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Student Profile: Matthew Martin
I am a Ph.D. student in Physics working in the nuclear science group under the supervision of Dr. Krzysztof Starosta. My primary research interest is in low energy nuclear physics working towards a more complete understanding of the nuclear interaction.
I grew up in the suburbs of Toronto before a baseball scholarship took me to the Colorado School of Mines in Golden, Colorado, USA, where I pitched in the NCAA Division II while completing my undergraduate degree in Engineering Physics. I stayed at the Colorado School of Mines for my Masters in Applied Physics before coming to Simon Fraser University for my Ph.D. in Physics. While not working, I spend my time watching baseball and riding my bike throughout the lower mainland.
WHY DID YOU CHOOSE TO COME TO SFU?
Simon Fraser University offers a unique opportunity in nuclear science where I can spend my time working both in a small-scale lab on campus and at TRIUMF, a large-scale user facility less than an hour away. The ability to perform experiments in an on-campus lab as well as cutting-edge research at TRIUMF allows me to expand the scope of my research and explore areas inaccessible at other institutions.
TELL US ABOUT YOUR RESEARCH AND/OR PROGRAM.
My research aims to improve the overall understanding of the atomic nucleus and the forces which both hold it together and allow it to interact with other nuclei. I use the well-understood electromagnetic properties of nuclei to gain insight into the nuclear interaction, with the long-term goal of developing a way to produce clean energy and improve medical tools such as those used to diagnose and treat cancer.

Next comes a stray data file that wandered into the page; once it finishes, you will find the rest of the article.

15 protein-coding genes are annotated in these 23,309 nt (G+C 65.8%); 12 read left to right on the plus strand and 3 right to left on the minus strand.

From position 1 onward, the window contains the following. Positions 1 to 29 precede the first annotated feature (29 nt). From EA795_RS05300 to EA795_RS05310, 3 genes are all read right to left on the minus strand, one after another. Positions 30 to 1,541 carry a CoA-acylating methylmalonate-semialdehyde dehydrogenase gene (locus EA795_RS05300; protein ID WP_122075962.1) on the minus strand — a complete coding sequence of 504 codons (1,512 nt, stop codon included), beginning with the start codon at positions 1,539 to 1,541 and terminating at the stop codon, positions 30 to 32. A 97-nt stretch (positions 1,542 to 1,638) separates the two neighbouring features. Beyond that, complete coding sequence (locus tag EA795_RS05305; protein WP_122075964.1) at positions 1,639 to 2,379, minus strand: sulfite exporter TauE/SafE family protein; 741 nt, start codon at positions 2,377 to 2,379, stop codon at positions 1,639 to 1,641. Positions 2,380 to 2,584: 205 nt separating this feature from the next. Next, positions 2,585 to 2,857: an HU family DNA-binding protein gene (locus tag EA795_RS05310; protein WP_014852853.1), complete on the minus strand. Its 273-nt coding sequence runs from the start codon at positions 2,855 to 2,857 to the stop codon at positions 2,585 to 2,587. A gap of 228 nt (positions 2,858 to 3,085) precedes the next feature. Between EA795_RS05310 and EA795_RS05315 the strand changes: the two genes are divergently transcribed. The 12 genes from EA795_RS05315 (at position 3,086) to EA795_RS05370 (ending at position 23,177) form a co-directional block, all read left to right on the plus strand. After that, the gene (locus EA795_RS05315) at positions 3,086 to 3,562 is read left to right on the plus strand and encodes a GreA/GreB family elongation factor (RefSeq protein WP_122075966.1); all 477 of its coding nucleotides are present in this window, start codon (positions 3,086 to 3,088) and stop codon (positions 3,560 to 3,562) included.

WHAT ARE YOU PARTICULARLY ENJOYING ABOUT YOUR STUDIES/RESEARCH AT SFU?
In addition to the facilities at SFU and the opportunity to work both at SFU and TRIUMF, I am really enjoying the atmosphere of the Physics department. The size of the department allows both for a wide range of research interests and a diverse group of people but is small enough that I am able to know a large proportion of the graduate student population. Being connected to my peers has always been important to me, however since the beginning of the Pandemic the importance has grown further.
HAVE YOU BEEN THE RECIPIENT OF ANY MAJOR OR DONOR FUNDED AWARDS?
This past year I was awarded the National Sciences and Engineering Research Council of Canada Postgraduate Graduate Scholarship - Doctoral (NSERC PGS-D). This award has allowed me to continue my research at SFU without additional duties such as teaching. Additionally, the application process for this award required me to spend substantial time working on my ability to present my research in a manner which is accessible to a wider range of audiences than those who work in nuclear physics. I believe this to be extremely important both right now in explaining my research to family members and friends but also in the future when I apply for research grants and other funding.
Contact Matthew: firstname.lastname@example.org